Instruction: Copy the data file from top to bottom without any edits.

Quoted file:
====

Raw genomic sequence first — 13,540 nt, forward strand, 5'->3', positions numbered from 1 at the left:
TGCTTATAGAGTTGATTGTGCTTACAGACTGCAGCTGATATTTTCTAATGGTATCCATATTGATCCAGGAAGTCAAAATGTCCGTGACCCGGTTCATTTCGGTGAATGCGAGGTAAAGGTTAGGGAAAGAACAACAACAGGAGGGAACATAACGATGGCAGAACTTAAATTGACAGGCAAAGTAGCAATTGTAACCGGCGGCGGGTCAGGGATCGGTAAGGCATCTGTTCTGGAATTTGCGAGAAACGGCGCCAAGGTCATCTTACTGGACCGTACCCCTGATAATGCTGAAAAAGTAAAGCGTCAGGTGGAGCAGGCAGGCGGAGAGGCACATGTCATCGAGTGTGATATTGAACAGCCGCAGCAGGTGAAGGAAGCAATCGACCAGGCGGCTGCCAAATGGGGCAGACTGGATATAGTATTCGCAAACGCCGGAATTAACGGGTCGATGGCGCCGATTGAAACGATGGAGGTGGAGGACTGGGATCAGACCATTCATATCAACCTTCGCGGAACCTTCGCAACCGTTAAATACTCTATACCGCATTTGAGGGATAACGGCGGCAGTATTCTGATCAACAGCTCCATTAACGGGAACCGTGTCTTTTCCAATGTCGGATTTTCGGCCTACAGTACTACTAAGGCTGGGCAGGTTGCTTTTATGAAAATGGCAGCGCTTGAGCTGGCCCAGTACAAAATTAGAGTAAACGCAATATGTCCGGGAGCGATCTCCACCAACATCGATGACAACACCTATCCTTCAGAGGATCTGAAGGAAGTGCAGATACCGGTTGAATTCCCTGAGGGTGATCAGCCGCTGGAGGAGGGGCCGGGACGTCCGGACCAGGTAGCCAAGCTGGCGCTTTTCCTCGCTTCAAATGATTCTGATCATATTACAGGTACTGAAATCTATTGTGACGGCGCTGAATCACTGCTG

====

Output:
Raw genomic sequence first — 13,540 nt, forward strand, 5'->3', positions numbered from 1 at the left:
TGCTTATAGAGTTGATTGTGCTTACAGACTGCAGCTGATATTTTCTAATGGTATCCATATTGATCCAGGAAGTCAAAATGTCCGTGACCCGGTTCATTTCGGTGAATGCGAGGTAAAGGTTAGGGAAAGAACAACAACAGGAGGGAACATAACGATGGCAGAACTTAAATTGACAGGCAAAGTAGCAATTGTAACCGGCGGCGGGTCAGGGATCGGTAAGGCATCTGTTCTGGAATTTGCGAGAAACGGCGCCAAGGTCATCTTACTGGACCGTACCCCTGATAATGCTGAAAAAGTAAAGCGTCAGGTGGAGCAGGCAGGCGGAGAGGCACATGTCATCGAGTGTGATATTGAACAGCCGCAGCAGGTGAAGGAAGCAATCGACCAGGCGGCTGCCAAATGGGGCAGACTGGATATAGTATTCGCAAACGCCGGAATTAACGGGTCGATGGCGCCGATTGAAACGATGGAGGTGGAGGACTGGGATCAGACCATTCATATCAACCTTCGCGGAACCTTCGCAACCGTTAAATACTCTATACCGCATTTGAGGGATAACGGCGGCAGTATTCTGATCAACAGCTCCATTAACGGGAACCGTGTCTTTTCCAATGTCGGATTTTCGGCCTACAGTACTACTAAGGCTGGGCAGGTTGCTTTTATGAAAATGGCAGCGCTTGAGCTGGCCCAGTACAAAATTAGAGTAAACGCAATATGTCCGGGAGCGATCTCCACCAACATCGATGACAACACCTATCCTTCAGAGGATCTGAAGGAAGTGCAGATACCGGTTGAATTCCCTGAGGGTGATCAGCCGCTGGAGGAGGGGCCGGGACGTCCGGACCAGGTAGCCAAGCTGGCGCTTTTCCTCGCTTCAAATGATTCTGATCATATTACAGGTACTGAAATCTATTGTGACGGCGCTGAATCACTGCTG